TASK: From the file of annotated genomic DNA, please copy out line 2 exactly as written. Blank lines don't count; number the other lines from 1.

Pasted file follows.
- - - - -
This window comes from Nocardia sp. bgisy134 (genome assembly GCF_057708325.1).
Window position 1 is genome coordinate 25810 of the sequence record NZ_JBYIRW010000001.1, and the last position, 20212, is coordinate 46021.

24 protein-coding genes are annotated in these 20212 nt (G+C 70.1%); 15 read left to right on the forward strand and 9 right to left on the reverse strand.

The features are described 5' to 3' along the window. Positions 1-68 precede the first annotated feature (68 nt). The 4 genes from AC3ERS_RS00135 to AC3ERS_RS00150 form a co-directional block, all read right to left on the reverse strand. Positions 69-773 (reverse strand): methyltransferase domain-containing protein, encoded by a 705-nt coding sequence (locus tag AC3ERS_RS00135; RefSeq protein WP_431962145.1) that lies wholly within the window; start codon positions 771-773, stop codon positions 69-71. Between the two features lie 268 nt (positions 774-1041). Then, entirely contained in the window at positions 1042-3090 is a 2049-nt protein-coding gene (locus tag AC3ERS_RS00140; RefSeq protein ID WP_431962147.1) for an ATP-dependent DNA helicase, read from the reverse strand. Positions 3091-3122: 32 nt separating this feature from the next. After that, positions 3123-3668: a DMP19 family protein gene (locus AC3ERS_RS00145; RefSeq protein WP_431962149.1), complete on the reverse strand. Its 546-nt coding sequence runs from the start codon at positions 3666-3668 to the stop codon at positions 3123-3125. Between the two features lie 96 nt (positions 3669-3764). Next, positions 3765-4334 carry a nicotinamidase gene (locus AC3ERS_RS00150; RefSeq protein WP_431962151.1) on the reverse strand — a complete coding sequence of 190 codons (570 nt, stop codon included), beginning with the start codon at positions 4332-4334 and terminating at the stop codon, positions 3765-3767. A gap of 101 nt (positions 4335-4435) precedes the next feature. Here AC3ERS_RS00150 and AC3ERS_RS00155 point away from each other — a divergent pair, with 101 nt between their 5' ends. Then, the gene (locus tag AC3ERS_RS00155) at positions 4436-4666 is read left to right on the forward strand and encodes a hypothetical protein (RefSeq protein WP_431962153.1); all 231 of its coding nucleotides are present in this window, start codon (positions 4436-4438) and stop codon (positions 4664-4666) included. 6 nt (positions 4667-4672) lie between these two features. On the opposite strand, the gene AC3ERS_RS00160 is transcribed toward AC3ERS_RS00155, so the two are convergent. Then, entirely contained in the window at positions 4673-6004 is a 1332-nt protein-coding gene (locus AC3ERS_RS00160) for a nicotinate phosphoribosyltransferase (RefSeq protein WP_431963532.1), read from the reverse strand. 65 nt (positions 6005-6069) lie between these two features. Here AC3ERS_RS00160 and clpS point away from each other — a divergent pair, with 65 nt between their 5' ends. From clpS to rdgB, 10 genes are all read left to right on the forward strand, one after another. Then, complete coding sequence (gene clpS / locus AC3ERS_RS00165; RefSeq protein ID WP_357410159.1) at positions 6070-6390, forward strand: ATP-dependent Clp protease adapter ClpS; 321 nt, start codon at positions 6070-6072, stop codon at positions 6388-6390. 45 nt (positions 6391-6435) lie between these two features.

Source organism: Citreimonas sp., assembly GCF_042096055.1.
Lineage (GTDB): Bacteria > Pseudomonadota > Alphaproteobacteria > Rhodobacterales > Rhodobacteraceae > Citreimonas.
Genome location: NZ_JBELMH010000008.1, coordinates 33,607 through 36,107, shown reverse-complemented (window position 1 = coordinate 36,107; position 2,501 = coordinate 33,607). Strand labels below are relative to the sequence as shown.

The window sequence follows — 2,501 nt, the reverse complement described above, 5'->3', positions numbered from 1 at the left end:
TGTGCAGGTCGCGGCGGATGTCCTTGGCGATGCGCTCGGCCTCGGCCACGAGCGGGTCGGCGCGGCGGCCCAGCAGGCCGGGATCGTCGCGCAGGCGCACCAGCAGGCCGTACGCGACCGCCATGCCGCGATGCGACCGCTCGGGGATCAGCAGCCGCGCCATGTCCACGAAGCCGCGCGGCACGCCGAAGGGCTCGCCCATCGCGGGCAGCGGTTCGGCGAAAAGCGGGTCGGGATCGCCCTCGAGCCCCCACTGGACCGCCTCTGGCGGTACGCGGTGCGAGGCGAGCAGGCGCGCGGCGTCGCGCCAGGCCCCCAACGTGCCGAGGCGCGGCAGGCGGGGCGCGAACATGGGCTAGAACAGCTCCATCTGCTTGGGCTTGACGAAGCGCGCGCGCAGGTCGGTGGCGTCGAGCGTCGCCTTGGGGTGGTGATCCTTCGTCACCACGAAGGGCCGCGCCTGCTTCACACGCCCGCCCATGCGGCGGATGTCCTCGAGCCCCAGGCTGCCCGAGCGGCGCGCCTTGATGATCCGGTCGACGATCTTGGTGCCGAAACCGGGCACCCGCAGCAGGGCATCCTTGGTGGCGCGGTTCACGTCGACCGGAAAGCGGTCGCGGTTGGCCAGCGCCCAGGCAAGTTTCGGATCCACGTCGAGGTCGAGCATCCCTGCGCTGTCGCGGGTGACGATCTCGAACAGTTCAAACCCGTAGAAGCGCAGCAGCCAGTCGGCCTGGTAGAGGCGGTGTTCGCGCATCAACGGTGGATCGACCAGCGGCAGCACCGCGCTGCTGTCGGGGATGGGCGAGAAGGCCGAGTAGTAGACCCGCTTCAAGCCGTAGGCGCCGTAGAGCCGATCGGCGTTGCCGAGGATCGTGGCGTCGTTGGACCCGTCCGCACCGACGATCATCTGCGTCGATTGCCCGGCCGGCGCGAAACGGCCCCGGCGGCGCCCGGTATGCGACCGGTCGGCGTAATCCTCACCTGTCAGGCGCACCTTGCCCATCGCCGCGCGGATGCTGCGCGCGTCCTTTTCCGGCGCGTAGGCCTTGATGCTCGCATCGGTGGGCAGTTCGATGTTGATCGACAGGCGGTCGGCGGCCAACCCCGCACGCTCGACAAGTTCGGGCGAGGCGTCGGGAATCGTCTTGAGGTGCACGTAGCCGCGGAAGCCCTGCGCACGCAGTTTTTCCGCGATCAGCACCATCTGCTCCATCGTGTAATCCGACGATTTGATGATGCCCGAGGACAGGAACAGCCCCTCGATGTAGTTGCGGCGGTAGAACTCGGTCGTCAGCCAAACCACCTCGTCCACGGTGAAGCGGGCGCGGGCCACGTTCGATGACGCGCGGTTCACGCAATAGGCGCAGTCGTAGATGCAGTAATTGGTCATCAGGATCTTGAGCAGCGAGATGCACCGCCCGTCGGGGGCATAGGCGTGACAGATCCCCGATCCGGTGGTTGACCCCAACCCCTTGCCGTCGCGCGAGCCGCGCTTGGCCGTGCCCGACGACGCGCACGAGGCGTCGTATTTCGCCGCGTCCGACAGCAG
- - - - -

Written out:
Window position 1 is genome coordinate 25810 of the sequence record NZ_JBYIRW010000001.1, and the last position, 20212, is coordinate 46021.